UPDATE 1-China eyes collection of lunar samples in 2017
(Adds comment on overseas monitoring stations)
BEIJING Dec 16 (Reuters) - China aims to launch its next unmanned lunar probe in 2017, with the aim of collecting and bringing home lunar samples, an official said on Monday, after the country's first probe landed successfully on the moon over the weekend.
China's leaders have set a priority on advancing its space programme, with President Xi Jinping calling for the country to establish itself as a space power.
The Chang'e 3 probe, named after a goddess in traditional Chinese mythology, landed on the moon on Saturday, setting down a lunar rover called the "Jade Rabbit".
The development of the Chang'e 5 probe, tasked with the moon sampling mission, is well underway and it is expected to be launched around 2017, a spokesman for the State Administration of Science, Technology and Industry for National Defence said.
"After the success of the Chang'e 3's mission, the lunar exploration programme will enter the third phase, with the main goal being to achieve unmanned automatic collection of samples and returning them (to the earth)," spokesman Wu Zhijian told a news conference.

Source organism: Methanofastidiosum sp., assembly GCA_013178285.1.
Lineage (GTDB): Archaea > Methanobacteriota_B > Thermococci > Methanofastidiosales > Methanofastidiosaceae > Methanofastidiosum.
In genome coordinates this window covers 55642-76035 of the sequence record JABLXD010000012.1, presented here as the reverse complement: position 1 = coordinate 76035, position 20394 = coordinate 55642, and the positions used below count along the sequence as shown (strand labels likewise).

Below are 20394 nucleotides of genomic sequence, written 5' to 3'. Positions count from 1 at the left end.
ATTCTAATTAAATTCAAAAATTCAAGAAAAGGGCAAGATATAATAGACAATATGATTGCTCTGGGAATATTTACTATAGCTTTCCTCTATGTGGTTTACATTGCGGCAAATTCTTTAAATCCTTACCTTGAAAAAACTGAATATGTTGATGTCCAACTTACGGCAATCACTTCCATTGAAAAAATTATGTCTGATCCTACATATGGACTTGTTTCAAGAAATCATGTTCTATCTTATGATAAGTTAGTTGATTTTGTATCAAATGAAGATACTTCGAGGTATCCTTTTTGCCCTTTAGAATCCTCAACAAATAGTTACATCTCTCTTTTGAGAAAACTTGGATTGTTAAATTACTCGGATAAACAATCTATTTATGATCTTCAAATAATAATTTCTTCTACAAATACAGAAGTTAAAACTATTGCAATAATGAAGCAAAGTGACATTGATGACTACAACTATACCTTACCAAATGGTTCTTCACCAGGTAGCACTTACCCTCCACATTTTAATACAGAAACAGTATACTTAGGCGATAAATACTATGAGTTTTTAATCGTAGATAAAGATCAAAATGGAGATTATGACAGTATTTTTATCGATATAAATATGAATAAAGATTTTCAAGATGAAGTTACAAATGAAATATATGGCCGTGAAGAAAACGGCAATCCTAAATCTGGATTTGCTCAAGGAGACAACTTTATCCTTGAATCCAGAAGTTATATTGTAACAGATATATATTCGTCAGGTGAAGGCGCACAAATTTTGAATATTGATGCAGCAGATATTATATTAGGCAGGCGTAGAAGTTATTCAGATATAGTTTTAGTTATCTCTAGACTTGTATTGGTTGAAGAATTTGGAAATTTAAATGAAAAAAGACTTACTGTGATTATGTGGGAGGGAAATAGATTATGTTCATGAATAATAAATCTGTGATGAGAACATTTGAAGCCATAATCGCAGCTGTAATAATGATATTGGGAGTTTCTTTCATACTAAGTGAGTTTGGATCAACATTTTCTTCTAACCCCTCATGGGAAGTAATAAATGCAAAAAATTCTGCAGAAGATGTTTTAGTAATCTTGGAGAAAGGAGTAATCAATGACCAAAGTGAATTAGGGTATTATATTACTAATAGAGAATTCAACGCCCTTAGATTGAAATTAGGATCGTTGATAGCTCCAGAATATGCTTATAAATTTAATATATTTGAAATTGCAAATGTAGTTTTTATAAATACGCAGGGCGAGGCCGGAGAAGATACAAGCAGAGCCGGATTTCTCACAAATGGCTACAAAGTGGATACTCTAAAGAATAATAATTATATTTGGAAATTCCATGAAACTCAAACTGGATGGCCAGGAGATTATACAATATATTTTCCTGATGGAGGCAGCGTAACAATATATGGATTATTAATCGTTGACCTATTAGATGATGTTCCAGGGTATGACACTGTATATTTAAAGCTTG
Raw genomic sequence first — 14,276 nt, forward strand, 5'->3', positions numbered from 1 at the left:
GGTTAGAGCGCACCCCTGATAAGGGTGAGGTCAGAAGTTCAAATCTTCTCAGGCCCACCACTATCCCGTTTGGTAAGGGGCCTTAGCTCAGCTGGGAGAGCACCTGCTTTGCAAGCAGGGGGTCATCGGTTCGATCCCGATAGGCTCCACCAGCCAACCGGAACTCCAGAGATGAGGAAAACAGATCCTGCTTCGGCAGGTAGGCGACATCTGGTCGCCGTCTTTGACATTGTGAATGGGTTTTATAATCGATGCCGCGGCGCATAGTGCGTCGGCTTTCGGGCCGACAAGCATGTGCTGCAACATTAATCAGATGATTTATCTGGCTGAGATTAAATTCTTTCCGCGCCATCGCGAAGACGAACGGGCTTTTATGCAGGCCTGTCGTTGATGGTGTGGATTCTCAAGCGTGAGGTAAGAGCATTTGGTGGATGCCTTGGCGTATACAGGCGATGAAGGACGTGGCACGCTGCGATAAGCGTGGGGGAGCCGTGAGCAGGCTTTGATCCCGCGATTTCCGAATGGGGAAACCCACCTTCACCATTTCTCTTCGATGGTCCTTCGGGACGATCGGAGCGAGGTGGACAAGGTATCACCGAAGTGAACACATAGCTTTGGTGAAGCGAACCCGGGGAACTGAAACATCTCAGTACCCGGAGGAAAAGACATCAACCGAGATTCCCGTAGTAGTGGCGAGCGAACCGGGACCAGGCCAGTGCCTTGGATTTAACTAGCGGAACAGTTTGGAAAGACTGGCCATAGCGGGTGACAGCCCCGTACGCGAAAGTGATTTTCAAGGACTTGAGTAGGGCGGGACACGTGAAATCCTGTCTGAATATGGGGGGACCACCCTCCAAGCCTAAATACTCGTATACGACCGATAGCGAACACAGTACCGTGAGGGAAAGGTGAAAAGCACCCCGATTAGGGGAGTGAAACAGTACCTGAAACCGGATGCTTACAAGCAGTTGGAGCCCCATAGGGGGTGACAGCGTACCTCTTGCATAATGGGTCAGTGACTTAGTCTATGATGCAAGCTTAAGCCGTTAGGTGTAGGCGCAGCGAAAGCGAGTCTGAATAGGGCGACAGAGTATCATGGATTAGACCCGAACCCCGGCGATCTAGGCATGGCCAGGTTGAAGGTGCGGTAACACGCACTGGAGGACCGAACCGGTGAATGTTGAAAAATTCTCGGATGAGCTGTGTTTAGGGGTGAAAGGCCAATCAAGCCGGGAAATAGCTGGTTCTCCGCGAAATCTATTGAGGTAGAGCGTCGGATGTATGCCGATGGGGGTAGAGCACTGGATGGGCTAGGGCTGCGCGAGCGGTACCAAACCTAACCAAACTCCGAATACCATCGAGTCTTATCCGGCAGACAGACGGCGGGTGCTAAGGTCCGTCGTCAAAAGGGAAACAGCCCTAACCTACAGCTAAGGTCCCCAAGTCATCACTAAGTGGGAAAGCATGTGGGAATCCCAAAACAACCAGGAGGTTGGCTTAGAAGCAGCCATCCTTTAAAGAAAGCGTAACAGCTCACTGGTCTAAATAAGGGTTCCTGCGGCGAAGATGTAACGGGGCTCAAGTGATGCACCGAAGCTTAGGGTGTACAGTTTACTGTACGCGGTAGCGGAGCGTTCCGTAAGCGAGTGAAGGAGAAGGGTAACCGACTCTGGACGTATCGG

China has yet to announce its moon ambitions beyond the sampling mission, Wu said, when asked if it planned to send astronauts there. He insisted the plans were for peaceful purposes.
"Our country's lunar exploration programme is a technology programme for the peaceful uses of outer space, as well as an open programme," said Wu, citing cooperation with Russian and European counterparts and international bodies.
The U.S. Defense Department has highlighted China's increasing space capabilities, however, saying it was pursuing activities aimed at preventing its adversaries from using space-based assets during a crisis.
Despite considerable advances, China's space programme still lags those of the United States and Russia.
Zhou Jianliang, chief engineer of the Beijing Aerospace Control Centre, said the country did not have 24-hour monitoring of probes operating far from earth's orbit, as its two deep space monitoring stations were both located in China.
"It is imperative to build a deep space monitoring station abroad in order to make up for blind measurements and realise round-the-clock monitoring," Zhou said, but gave no details.
In China's latest manned space mission in June, three astronauts spent 15 days in orbit and docked with an experimental space laboratory, part of Beijing's quest to build a working space station by 2020. (Reporting by Hui Li and Ben Blanchard; Editing by Clarence Fernandez)
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